Power Snack Bars

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Creating something like this makes me feel like I’m somehow getting one over on the big food companies, by making something better and cheaper than the mass produced and packaged alternatives.  This feeling (and my very tight monthly budget!) is what gets me bubbling up huge batches of my own organic baked beans, or setting the bread maker 2-3 times a week.  I think we are all capable of making something better, with high quality ingredients at a fraction of the cost (if indeed we have the luxury of a little time.)  These snack bars have been evolving out of my kitchen over the recent years and I finally think I’ve got them just right.

These are my alternative to expensive, organic, sugar laden snack bars.  When the children were very tiny, I’d make something similar but grind the seeds up in a coffee grinder to give the bars a smoother texture, safer for gummy, dribbly little eaters.  Now they’re both big with fine sets of teeth, I leave the bars nicely textured… It’s slightly simpler and I prefer it that way.

This was originally inspired by a HFW recipe, although it’s been completely veganised (if you choose to replace the honey) and played around with so much over the years, I’m really not sure it’s very close to the original recipe at all… which I don’t even have for reference anymore.  So I have called these our Power Snack Bars, they are full of good things, good fats, good proteins, natural sugars, and complex carbs… all the nutritional buzz words that would normally be emblazoned across the brightly coloured health food snack products in your local whole food shop.

These bars are a great mid morning or mid afternoon snack, a quick breakfast bite, or a lunchbox filler.  What they lack in size they make up for in densely packed energy in the form of nuts, dried fruits, seeds, grains, and coconut oil.  The oil, banana, dates and nut butter replaces the usual dairy butter and sugar found in the humble everyday flapjack to give these bars a sweet chewy texture.  The ground almonds and seeds pack a powerful protein hit, and only a relatively small amount of honey (or vegan alternative) is needed to sweeten and combine the ingredients.  The orange and lemon zest help to cut through all the rich ingredients and add a bit of freshness.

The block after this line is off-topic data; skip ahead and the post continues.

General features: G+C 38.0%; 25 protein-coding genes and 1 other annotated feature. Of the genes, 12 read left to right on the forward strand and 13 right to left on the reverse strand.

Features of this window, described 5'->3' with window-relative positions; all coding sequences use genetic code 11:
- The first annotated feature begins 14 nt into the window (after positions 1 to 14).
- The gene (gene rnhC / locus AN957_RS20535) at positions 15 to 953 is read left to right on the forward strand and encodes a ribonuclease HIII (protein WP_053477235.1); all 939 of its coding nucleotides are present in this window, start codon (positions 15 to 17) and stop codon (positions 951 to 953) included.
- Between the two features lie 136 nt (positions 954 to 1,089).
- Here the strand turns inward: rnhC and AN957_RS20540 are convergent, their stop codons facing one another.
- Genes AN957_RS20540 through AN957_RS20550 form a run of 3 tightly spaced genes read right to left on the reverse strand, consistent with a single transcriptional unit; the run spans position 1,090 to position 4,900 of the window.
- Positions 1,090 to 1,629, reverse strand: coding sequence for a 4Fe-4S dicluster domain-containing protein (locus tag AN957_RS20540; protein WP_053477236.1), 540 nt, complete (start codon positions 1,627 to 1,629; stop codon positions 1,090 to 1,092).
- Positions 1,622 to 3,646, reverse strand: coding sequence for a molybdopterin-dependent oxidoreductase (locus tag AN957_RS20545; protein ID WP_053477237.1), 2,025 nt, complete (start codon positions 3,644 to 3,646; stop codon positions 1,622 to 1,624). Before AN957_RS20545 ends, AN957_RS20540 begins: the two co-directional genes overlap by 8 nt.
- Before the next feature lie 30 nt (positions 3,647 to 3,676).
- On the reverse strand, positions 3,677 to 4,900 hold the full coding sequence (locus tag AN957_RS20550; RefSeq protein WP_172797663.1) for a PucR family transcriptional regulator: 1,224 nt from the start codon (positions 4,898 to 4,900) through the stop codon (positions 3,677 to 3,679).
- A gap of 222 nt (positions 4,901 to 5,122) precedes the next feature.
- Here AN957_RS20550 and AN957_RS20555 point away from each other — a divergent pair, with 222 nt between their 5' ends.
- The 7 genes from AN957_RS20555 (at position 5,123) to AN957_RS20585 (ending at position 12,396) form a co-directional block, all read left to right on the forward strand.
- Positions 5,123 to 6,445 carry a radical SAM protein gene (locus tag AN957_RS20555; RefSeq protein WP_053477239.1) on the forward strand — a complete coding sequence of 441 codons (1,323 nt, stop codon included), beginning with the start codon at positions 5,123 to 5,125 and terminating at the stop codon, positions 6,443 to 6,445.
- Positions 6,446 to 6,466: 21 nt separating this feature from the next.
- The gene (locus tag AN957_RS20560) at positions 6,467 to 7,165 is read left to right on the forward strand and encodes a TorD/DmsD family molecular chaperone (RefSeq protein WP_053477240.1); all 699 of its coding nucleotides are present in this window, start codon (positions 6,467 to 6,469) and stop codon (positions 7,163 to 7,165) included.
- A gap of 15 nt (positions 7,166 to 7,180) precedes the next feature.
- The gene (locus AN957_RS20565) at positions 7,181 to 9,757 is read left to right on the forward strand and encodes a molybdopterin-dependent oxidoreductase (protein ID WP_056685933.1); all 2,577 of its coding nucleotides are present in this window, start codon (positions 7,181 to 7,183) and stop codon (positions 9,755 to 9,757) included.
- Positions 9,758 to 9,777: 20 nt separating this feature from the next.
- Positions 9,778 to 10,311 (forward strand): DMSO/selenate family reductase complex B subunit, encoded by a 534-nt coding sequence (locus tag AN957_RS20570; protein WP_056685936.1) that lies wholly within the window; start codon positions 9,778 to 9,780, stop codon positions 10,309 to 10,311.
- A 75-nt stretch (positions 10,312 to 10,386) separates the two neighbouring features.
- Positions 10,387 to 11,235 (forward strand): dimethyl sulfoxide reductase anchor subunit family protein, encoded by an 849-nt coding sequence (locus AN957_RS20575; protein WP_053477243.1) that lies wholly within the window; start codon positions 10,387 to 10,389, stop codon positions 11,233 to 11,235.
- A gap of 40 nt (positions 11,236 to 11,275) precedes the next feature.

Although the ingredients’ list is long, the method is simple, so once you’ve weighed everything out and prepared all the fruit, the rest is a doddle.

Makes 24 small bars

120g of coconut oil (£1.56)

50g of honey / maple syrup / golden syrup…  (46p)

120g peanut butter (70p)

100g of chopped dates (86p)

150g of chopped dried fruit – date, figs, raisins, apricots… (£1.55)

100g of mixed seeds – flax, sesame, sunflower, pumpkin, hemp… (71p)

50g of ground almonds (80p)

finely grated zest of one lemon and one orange

2 ripe bananas  (54p)

200g porridge oats  (45p)

Heat the oven to 160 degrees c.

In a large pan over a low heat, melt together the coconut oil, peanut butter and honey.  Add the chopped dates and other dried fruit and warm through, encourage the fruit to soften and break up in the liquid a little. Mash the bananas and stir them in, along with the seeds and almonds.  Then add the orange and lemon zest.  Once this mixture is well combined and warmed through, add the oats and beat them into the wet mixture thoroughly, making sure all the oats are coated in the mixture and that it sticks together when pressed.

Press the mixture into a lined and slightly oiled baking tray.  I used a 7″ x 10″ deep sided baking tray, but any tray with a similar area would do.  Use a palette knife to press the mixture into the corners and smooth the top over, leaving no gaps.

Bake in the oven for 30 minutes, after this time the mixture should be springy and soft to touch and be slightly golden on top.  Slide the cooked mixture on its lining paper onto a wire rack and leave to cool completely, it will firm up when cool.

Using a large sharp knife, cut the slab into 24 bars.  Keep them in a sealed container and they should last for at least a week, probably much longer, but I’m not certain as they have usually all been eaten by then!  I have made double batches before and frozen them to keep them convenient.

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At these organic supermarket and health food store prices each 35g bar works out at 31p.  Not bad.  But by taking advantage of wholesale buying, these super nutritious bars could be super cheap too.

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One Comment Add yours

  1. YUM! Wish I had some of these in the house right now! Maybe I can persuade hubby to make some when he comes home! 🙂

    Like

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